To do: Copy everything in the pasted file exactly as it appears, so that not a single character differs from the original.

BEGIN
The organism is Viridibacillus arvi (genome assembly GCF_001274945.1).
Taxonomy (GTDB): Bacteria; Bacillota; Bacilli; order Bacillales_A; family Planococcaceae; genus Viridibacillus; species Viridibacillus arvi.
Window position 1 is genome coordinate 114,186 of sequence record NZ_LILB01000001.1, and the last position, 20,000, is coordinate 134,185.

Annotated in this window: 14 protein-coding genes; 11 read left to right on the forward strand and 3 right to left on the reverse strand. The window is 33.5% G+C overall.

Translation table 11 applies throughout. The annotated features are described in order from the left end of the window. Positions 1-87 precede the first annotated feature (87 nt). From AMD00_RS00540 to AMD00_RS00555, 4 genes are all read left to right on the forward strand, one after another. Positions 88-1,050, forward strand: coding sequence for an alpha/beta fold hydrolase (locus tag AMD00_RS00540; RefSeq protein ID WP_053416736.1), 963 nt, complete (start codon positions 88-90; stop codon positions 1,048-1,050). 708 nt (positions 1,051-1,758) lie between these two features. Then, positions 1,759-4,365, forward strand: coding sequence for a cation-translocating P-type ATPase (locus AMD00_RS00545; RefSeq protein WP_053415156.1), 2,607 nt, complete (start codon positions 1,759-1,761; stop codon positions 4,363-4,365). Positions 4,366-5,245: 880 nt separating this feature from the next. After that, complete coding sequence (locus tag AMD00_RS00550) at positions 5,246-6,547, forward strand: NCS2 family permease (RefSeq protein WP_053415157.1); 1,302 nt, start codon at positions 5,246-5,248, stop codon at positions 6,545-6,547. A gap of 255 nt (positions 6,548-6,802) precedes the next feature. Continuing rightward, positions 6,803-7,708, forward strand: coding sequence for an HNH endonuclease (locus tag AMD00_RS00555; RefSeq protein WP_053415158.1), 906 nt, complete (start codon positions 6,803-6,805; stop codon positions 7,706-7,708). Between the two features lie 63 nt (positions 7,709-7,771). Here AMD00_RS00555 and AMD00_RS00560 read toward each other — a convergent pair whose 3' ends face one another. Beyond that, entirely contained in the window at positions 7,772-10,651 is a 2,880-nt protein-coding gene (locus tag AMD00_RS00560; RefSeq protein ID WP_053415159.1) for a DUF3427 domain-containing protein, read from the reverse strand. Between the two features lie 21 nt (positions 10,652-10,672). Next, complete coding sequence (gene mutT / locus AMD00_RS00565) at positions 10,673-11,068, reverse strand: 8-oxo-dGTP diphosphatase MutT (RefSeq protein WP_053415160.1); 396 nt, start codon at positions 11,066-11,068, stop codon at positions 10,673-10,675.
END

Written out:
The organism is Viridibacillus arvi (genome assembly GCF_001274945.1).
Taxonomy (GTDB): Bacteria; Bacillota; Bacilli; order Bacillales_A; family Planococcaceae; genus Viridibacillus; species Viridibacillus arvi.
Window position 1 is genome coordinate 114,186 of sequence record NZ_LILB01000001.1, and the last position, 20,000, is coordinate 134,185.

Annotated in this window: 14 protein-coding genes; 11 read left to right on the forward strand and 3 right to left on the reverse strand. The window is 33.5% G+C overall.

Translation table 11 applies throughout. The annotated features are described in order from the left end of the window. Positions 1-87 precede the first annotated feature (87 nt). From AMD00_RS00540 to AMD00_RS00555, 4 genes are all read left to right on the forward strand, one after another. Positions 88-1,050, forward strand: coding sequence for an alpha/beta fold hydrolase (locus tag AMD00_RS00540; RefSeq protein ID WP_053416736.1), 963 nt, complete (start codon positions 88-90; stop codon positions 1,048-1,050). 708 nt (positions 1,051-1,758) lie between these two features. Then, positions 1,759-4,365, forward strand: coding sequence for a cation-translocating P-type ATPase (locus AMD00_RS00545; RefSeq protein WP_053415156.1), 2,607 nt, complete (start codon positions 1,759-1,761; stop codon positions 4,363-4,365). Positions 4,366-5,245: 880 nt separating this feature from the next. After that, complete coding sequence (locus tag AMD00_RS00550) at positions 5,246-6,547, forward strand: NCS2 family permease (RefSeq protein WP_053415157.1); 1,302 nt, start codon at positions 5,246-5,248, stop codon at positions 6,545-6,547. A gap of 255 nt (positions 6,548-6,802) precedes the next feature. Continuing rightward, positions 6,803-7,708, forward strand: coding sequence for an HNH endonuclease (locus tag AMD00_RS00555; RefSeq protein WP_053415158.1), 906 nt, complete (start codon positions 6,803-6,805; stop codon positions 7,706-7,708). Between the two features lie 63 nt (positions 7,709-7,771). Here AMD00_RS00555 and AMD00_RS00560 read toward each other — a convergent pair whose 3' ends face one another. Beyond that, entirely contained in the window at positions 7,772-10,651 is a 2,880-nt protein-coding gene (locus tag AMD00_RS00560; RefSeq protein ID WP_053415159.1) for a DUF3427 domain-containing protein, read from the reverse strand. Between the two features lie 21 nt (positions 10,652-10,672). Next, complete coding sequence (gene mutT / locus AMD00_RS00565) at positions 10,673-11,068, reverse strand: 8-oxo-dGTP diphosphatase MutT (RefSeq protein WP_053415160.1); 396 nt, start codon at positions 11,066-11,068, stop codon at positions 10,673-10,675.